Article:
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March Madness at work: the cost of lost productivity

Mitchell Hartman Mar 3, 2017
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Ryan Spangler, #00 of the Oklahoma Sooners, and Daniel Ochefu, #23 of the Villanova Wildcats, battle for the ball during the 2016 NCAA Men's Final Four Semifinal in Houston. Streeter Lecka/Getty Images

March Madness at work: the cost of lost productivity

Mitchell Hartman Mar 3, 2017
Ryan Spangler, #00 of the Oklahoma Sooners, and Daniel Ochefu, #23 of the Villanova Wildcats, battle for the ball during the 2016 NCAA Men's Final Four Semifinal in Houston. Streeter Lecka/Getty Images
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In workplaces across America, it’s time for March Madness. Sixty-eight men’s college basketball teams will compete for the National Championship, and tens of millions of fans will fill out “brackets” at work predicting which teams will survive each round and make it to the Final Four.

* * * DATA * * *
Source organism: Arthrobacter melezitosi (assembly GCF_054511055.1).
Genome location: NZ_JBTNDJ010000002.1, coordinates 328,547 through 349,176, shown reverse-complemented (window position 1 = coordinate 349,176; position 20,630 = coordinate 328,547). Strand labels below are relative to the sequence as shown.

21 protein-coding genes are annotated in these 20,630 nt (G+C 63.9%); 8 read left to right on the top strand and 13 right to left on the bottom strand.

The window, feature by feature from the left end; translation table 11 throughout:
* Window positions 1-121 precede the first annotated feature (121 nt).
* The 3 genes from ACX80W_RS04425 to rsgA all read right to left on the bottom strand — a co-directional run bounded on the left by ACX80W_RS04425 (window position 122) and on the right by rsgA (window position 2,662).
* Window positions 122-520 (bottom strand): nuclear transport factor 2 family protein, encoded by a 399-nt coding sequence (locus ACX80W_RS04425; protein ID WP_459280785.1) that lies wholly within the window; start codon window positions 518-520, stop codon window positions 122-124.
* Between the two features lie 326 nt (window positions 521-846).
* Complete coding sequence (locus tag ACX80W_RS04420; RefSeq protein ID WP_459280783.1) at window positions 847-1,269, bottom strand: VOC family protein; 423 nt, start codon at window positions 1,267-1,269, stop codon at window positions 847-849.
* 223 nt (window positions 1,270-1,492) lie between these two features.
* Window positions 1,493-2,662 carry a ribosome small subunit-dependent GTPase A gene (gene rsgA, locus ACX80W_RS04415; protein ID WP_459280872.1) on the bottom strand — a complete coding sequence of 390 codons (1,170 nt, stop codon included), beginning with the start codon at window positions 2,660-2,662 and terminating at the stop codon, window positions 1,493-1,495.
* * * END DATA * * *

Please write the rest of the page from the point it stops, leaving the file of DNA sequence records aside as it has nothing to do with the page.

The tournament kicks off March 14 and diehards are already getting their office pools ready, but this nationwide paroxysm of basketball fandom in the workplace is not cost-free.

March Madness is exciting, but it is a productivity bust. Andy Challenger at outplacement firm Challenger, Gray & Christmas said 81 million workers are researching their brackets, watching games in the break room or streaming them on office PCs:

“Ends up costing employers about $2.1 billion paid to employees who are otherwise distracted and not doing their work,” Challenger said. But Challenger warns that employers should do nothing; banning office pools and game watching is guaranteed to kill morale.

Jon Duffy agrees. His advertising firm in Providence, Rhode Island, runs a pool for employees and clients, with a few hundred bucks for the winner.

“Nah, I don’t think it hurts productivity. I think it’s good for culture,” Duffy said. He should know — he’s won the pool a couple of times. 

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